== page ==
Small Temples, Big Stories

Sometimes smaller, lesser-known temples have interesting folklore attached to them. Here are two such. The connecting thread is that my pilgrimages to those did not happen by design (I didn’t even know they existed); happenstance drove me there. Providence acts in mysterious ways!

Trinethra Dasabhuja Anjaneya


A nondescript temple, but…

Travelling along NH45A from Sirkazhi towards Nagapattinam I stopped at the beautiful temple of Tirukadaiyur. The temple priest urged me to visit Ananthamangalam: “Go now before the crowds build up— today is Purattaasi Sanikizhamai (a holy day). It is just 5 km away!”

Ananthamangalam is between Tirukadaiyur and Tarangambadi, just a kilometer off NH45A. It is home to a temple for Rajagopalaswamy (Lord Vishnu) and his consort, Goddess Senkamalavalli. This temple was supposedly inspired by the great Chola temple for the same deities at Mannargudi. Unlike most temples in this region, it was not built by the Cholas but by a later era satrap of the Vijayanagar Empire. Compared to Mannargudi, this temple is almost nondescript. But wait…

This place also houses the Trinethra Chaturbhuja (Moolavar*) and Trinethra Dasabhuja (Utsavar*) Anjaneyas! As the name suggests the Monkey-God has 3 eyes and 10 hands. Nowhere else is Anjaneya portrayed thus. Therein lies a great story, an off-shoot from the Ramayana.


…housing an impressive deity

 After vanquishing Ravana, Rama was returning to Ayodhya. Enroute, he rested at Rishi Bharadwaja’s ashram. There, sage Naradha informed him that Raktha Bindu and Raktha Rakshas – two demons from Ravana’s decimated army — had survived and were in an undersea hideout. If left unattended, they could acquire superhuman powers and harm the world. So he requested Rama to kill them as well. Rama and family were eager to reunite with Bharata, so it was agreed that Anjaneya would carry out a search-and-destroy mission. Anjenaya was a great warrior but even he had to be sufficiently fortified against magical demons. So Vishnu gave him his Conch and Chakra, Rama his bow and arrows; Bramha gave him Bramha-Kapala ,Rudra his battle-axe and Indra the Vajrayudha; other Gods gave him Trishul, Whip and Lasso. To wield the heavy arsenal, Anjenaya grew 10 arms. Garuda gave him wings and Siva topped it by giving him his laser-powered third eye. Thus armed, Anjaneya destroyed the undersea demons. Tradition has it that if you worship Anjaneya here you obtain the blessings of all the Gods that armed him. It is also believed that all the Navagrahas reside at Anjaneya’s tail-tip and those who worship him get the grace of the navagrahas!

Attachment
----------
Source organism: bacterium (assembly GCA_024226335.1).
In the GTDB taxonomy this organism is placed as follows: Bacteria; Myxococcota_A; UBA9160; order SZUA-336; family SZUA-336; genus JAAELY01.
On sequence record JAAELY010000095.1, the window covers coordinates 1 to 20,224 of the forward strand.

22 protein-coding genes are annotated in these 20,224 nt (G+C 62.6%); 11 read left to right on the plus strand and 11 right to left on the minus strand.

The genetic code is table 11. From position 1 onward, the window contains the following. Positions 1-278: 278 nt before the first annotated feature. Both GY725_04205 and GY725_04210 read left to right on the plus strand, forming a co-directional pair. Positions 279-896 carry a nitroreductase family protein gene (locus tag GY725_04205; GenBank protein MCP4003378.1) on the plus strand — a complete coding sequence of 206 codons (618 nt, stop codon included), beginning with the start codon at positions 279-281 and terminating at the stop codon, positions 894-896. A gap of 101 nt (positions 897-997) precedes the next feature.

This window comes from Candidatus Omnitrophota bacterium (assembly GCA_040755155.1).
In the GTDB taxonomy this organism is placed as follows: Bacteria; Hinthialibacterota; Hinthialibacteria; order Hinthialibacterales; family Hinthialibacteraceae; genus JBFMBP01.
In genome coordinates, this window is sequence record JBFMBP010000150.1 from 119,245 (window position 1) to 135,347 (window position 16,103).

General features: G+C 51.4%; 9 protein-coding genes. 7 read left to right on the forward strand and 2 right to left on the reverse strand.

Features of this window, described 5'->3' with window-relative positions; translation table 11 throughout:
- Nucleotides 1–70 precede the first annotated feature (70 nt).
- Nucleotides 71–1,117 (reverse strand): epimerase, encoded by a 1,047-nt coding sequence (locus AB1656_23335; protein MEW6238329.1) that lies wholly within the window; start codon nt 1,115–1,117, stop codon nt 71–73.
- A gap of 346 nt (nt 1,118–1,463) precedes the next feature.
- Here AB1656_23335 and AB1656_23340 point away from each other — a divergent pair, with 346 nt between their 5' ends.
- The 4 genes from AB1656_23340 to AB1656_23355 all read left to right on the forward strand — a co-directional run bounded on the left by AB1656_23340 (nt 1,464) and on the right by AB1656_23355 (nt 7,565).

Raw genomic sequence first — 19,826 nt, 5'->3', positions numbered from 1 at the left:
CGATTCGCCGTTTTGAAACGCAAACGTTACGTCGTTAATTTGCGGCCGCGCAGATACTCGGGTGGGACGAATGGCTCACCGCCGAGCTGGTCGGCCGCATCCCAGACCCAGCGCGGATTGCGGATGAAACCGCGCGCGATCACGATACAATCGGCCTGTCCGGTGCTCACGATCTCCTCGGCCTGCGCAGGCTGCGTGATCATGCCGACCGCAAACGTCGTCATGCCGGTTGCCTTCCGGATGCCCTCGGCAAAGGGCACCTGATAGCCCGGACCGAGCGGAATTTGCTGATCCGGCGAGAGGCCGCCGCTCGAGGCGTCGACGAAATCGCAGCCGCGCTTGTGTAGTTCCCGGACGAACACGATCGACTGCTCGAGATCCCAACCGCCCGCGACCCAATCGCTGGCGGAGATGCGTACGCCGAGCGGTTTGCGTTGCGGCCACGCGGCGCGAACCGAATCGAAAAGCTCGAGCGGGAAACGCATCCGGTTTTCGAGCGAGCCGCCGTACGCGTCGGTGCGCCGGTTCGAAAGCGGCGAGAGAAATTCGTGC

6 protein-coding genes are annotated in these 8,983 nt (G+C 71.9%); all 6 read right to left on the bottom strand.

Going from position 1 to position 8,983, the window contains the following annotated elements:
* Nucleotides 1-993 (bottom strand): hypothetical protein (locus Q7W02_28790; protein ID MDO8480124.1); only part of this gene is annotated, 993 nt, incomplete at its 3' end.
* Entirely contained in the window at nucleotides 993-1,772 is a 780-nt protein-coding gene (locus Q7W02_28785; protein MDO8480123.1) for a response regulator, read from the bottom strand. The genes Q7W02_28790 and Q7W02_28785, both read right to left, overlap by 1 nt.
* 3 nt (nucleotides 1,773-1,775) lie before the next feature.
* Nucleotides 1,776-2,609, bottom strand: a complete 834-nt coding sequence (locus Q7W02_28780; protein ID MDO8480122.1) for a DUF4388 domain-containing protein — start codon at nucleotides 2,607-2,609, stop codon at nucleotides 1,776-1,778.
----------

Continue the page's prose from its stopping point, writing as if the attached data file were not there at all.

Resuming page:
While returning from his mission, he stopped to rest at a cool seaside place and that became Ananda-mangala (joyful place) or Ananthamangalam.

Trivia: The Utsavar Anjaneya is more impressive than the Moolavar who has only 4 arms. The moolavar’s third eye is hidden behind a huge naamam*: you need to request the priest to show it to you.

Adhi Vinayaka

I stopped at the temple street at Kuthanoor to buy flowers for Goddess Saraswati. “What? You have not visited Adhi Vinayaka yet?” asked the shopkeeper. I confessed my ignorance. “But you must!”, and he graciously showed me the way.


Awaiting Divine Directions: Kuthanoor

About 3 km from Kuthanoor is the temple of Thila-tharpana-puri. Tradition has it that Lord Rama performed Tharpana (religious rites for ancestors) here; so, those who do tharpana here are absolved of all ancestral negativity. The presiding deity is Mukteeswara (Siva) with His consort Swarnavalli (Parvati). Locals say that the temple is very ancient, though it does not appear grand or ancient. All I noticed was a stone commemorating the renovations done during British rule, by a Nagarathar Chettiar group.

This temple’s singular feature is the Adhi Vinayaka at the entrance. He has a human head, not the traditional elephant head. The story: When Siva was away, Parvati begets a son, Vinayaka. One day she goes to bathe after appointing Vinayaka on sentry duty. Siva returns but is denied admission by Vinayaka. Father and son do not recognize each other. In the ensuing fracas, Siva beheads Vinayaka. Soon, Parvati returns and is inconsolable. Siva tells her that all is not lost if she can get a head from anywhere. Unaware of Siva’s design, she gets the nearest head — from a dead elephant. Siva places it on Vinayaka’s torso and creates the Elephant God. Yes, all Indians know this story. But how did Vinayaka look before plastic surgery? You can see that in Adhi Vinayaka temple: he looked divinely serene!

Where to stay

The best place to stay when visiting these temples is Mayiladuthurai (equidistant from both temples) where you can find some middle-class hotels. That would give you an opportunity to see the fine temples of Mayavaram as well. Or, you could stay in Kumbakonam which is 35 km further, but where you can find some up-market hotels too.

* Glossary

Moolavar = Statue of God installed inside the temple

Utsavar = Statue of God that is unattached and taken on processions

Naamam = A religious mark worn on the head.


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